Andrew Yang is a presidential candidate that is seemingly out of left field on the democratic stage. A single-issue candidate promoting a Universal Basic Income or UBI, Yang has grown in popularity nonstop since his campaign began in november of 2017.
The main theory behind UBI is that automation as well as other factors have been so negatively affecting the economy and job market that damage is now irreparable. Yang argues that Americans require $1000 a month in order to prevent further hemorrhaging of the economy. In fact many economists argue that a UBI would help grow the economy.
Yang’s plan for paying for the expected price tag of $2.8 trillion is expensive. On his website he claims that the plan would be paid for by reduced spending on welfare programs, a value added tax, new revenue from a better economy, and reduced spending on “health care, incarceration, homelessness services and the like.” this is because, he argues, Americans will be less dependent on these programs due to the UBI.
The idea for UBI is not new, it dates back all the way to Thomas More in the late 1500’s, it was also promoted by the American founding father Thomas Paine. The list of high profile advocates for UBI goes on, spreading across the political spectrum from Richard Nixon to Martin Luther King Jr. The universality of this issue indicates its political viability. While Yang is a Democrat, UBI is an issue that can stretch across the aisle and gain support from Democrats and Republicans alike. And now, for the first time, Yang has made UBI a central focus of campaign debates and discussions.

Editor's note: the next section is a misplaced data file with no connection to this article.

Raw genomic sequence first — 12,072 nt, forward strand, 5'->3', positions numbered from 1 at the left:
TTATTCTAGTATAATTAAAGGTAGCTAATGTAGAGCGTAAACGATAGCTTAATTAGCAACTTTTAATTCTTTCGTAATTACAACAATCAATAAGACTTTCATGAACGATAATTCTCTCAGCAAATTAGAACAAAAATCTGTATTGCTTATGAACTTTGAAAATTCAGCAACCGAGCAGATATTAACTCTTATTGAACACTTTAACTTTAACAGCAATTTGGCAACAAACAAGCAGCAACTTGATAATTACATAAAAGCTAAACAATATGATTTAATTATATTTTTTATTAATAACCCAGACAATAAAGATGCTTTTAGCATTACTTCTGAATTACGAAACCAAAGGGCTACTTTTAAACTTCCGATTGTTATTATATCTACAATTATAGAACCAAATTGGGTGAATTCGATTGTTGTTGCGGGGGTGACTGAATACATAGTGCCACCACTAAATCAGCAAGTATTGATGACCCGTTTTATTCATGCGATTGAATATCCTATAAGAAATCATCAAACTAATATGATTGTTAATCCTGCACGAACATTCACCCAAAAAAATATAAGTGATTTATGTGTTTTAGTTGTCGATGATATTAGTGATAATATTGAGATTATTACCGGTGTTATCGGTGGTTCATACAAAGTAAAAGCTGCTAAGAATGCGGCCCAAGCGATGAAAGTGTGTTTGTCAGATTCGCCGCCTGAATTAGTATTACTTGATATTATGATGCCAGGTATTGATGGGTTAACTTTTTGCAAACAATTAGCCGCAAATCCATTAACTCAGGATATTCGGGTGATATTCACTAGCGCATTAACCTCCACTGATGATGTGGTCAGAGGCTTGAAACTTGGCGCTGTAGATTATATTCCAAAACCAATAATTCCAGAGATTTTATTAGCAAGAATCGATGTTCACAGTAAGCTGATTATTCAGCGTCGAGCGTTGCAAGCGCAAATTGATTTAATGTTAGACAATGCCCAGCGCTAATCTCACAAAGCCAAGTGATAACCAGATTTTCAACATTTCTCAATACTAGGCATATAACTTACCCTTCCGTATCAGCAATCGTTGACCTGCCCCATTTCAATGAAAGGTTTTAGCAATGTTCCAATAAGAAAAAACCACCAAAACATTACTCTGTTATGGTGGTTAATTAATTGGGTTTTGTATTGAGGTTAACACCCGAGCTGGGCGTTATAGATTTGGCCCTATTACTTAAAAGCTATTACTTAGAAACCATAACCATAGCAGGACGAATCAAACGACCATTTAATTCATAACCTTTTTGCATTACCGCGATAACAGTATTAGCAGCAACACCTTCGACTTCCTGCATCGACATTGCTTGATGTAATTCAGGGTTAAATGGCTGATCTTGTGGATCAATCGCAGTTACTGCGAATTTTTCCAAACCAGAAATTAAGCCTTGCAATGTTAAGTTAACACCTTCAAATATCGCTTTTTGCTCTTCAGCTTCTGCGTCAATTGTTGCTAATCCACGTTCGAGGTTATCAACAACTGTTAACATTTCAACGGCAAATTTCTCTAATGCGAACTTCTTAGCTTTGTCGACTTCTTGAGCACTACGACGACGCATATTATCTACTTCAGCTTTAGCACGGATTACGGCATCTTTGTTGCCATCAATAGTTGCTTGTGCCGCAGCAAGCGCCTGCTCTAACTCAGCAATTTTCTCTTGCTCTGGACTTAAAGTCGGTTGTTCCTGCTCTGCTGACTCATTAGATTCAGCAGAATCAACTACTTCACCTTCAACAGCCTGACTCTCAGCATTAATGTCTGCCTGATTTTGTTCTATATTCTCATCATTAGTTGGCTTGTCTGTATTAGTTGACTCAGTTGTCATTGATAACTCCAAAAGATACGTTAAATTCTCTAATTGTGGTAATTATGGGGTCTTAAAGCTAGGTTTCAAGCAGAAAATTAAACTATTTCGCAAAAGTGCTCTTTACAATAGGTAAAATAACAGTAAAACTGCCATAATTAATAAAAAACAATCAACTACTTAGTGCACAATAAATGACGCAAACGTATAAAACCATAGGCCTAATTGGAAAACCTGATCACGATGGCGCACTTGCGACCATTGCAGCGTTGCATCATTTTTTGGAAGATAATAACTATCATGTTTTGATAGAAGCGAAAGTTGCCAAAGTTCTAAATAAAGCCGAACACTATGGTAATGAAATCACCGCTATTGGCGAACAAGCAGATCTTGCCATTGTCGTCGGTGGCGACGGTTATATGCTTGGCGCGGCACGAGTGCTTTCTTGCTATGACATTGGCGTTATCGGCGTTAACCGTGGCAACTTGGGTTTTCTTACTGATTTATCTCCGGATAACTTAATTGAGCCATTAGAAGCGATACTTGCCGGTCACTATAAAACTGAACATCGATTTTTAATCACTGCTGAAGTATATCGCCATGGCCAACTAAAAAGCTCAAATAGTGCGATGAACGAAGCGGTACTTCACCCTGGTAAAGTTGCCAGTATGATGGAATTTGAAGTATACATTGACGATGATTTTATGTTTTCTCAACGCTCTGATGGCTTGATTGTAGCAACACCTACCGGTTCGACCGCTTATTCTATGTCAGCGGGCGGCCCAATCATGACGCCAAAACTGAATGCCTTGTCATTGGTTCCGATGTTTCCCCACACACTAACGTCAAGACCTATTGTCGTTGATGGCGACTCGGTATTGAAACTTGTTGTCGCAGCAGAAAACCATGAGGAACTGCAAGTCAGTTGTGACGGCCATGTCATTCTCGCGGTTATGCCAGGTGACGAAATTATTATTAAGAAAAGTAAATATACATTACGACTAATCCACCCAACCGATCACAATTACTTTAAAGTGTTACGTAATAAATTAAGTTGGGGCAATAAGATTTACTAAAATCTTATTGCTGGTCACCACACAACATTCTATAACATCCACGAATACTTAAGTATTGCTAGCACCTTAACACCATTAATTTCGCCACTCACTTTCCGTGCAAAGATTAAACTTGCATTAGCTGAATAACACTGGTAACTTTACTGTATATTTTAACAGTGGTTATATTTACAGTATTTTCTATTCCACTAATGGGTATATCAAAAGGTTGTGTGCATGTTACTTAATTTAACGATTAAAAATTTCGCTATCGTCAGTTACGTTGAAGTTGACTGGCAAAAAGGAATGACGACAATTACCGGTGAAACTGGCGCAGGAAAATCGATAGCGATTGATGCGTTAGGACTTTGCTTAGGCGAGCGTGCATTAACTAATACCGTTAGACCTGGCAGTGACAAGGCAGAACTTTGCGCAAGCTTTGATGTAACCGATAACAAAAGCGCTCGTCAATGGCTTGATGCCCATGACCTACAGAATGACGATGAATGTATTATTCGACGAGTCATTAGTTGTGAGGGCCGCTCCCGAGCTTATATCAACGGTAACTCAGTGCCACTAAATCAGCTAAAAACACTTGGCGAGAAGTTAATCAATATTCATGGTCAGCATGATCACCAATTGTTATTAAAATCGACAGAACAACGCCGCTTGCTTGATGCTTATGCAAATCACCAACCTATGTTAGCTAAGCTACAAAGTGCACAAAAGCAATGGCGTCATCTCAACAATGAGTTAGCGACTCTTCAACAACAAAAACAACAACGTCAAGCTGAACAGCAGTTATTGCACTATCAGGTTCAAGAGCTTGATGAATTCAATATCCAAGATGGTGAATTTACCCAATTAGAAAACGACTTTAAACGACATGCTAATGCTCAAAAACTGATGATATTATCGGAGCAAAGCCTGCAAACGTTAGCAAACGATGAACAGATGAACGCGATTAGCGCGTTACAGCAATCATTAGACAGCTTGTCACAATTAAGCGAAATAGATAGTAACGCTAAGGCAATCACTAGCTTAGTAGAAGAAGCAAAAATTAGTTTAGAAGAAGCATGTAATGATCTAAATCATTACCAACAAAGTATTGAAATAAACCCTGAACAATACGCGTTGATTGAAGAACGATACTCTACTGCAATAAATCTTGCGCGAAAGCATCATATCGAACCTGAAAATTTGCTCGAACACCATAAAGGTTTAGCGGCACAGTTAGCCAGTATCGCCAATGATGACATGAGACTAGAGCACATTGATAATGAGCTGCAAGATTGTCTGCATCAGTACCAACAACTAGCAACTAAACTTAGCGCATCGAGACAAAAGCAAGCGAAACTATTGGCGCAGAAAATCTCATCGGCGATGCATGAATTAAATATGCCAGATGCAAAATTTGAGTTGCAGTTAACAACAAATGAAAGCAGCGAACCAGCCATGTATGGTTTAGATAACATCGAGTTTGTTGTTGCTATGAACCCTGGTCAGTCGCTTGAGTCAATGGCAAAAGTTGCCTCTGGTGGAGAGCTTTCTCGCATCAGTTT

Yang is currently polling from 1%-2%, arguably higher than most would expect of a single-issue candidate. While only by a small percentage, he is polling higher than the other single-issue candidate Jay Inslee, who is running on a platform of climate reform who hasn’t broken 1% in most leading polls.
One of the other features which highlights the unusual nature of Yang’s campaign is his inexperience in politics. Making a name for himself as an entrepreneur he has surprised many with his growth in popularity. He wouldn’t be the only president elected without experience, though; the most obvious example against this misconception being current president Donald Trump who was elected to office with no prior political experience. On his campaign website Yang states “I’m not a career politician—I’m an entrepreneur who understands the economy.”
Critics of Yang’s campaign argue his math for paying off the cost of UBI doesn’t add up, and that he is too politically inexperienced, or that he is a socialist. While these are all important criticisms and it is arguably unlikely for Yang to win the nomination, it is important that he isn’t counted out of this race yet.
Yang is currently poised to make the democratic debate stage despite the new rules made by the Democratic National Convention to limit the number of candidates on debate stage, which is a big deal in itself. His rise in popularity means that the debate over UBI is likely to become a major topic of discussion amongst democrats and republicans alike.
If you would like more information on Yang’s campaign or UBI you may visit his website at https://www.yang2020.com.